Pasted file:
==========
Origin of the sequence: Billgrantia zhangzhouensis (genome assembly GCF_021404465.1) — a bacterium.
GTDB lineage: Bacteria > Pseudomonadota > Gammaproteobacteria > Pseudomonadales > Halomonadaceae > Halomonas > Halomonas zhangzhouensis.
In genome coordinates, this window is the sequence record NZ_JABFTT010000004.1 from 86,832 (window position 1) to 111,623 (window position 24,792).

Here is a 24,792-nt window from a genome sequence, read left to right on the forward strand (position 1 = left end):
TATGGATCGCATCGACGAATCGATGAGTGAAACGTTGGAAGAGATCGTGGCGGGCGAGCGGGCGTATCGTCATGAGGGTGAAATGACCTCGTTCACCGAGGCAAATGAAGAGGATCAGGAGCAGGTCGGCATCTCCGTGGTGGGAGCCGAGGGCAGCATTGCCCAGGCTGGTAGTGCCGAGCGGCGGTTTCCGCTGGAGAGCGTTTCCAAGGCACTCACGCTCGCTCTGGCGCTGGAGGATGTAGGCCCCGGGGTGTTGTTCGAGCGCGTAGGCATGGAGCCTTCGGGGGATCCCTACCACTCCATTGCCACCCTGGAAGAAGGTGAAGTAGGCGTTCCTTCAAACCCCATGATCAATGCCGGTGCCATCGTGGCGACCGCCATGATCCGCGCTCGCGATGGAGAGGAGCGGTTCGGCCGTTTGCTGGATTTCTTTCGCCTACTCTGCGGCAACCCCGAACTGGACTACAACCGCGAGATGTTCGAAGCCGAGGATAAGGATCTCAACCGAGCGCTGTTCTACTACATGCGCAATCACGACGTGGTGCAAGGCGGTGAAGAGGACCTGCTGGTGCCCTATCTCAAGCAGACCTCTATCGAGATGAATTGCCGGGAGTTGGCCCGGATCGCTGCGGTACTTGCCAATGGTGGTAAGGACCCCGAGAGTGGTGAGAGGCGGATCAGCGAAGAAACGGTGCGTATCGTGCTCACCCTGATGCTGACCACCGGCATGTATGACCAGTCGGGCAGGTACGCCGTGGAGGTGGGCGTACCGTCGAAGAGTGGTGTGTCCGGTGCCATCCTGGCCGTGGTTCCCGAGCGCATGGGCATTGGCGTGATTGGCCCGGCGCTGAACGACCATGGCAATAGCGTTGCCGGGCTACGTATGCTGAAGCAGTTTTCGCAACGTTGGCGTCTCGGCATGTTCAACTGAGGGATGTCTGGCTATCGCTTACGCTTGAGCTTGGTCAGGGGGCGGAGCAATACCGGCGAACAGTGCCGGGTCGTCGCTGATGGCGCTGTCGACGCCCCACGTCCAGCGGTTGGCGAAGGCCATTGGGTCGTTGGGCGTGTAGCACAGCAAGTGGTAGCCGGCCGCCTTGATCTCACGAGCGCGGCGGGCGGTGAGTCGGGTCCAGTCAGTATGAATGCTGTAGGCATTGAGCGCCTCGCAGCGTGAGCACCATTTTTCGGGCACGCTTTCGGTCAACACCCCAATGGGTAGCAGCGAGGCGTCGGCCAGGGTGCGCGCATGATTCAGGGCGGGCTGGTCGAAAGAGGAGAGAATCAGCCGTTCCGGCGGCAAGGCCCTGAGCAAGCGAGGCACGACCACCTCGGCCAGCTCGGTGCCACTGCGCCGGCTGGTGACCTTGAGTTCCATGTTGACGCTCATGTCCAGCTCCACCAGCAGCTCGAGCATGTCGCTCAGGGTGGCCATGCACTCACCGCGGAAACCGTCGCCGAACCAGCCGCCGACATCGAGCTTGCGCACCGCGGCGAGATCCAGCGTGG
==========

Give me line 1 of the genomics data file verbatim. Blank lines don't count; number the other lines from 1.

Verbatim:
Origin of the sequence: Billgrantia zhangzhouensis (genome assembly GCF_021404465.1) — a bacterium.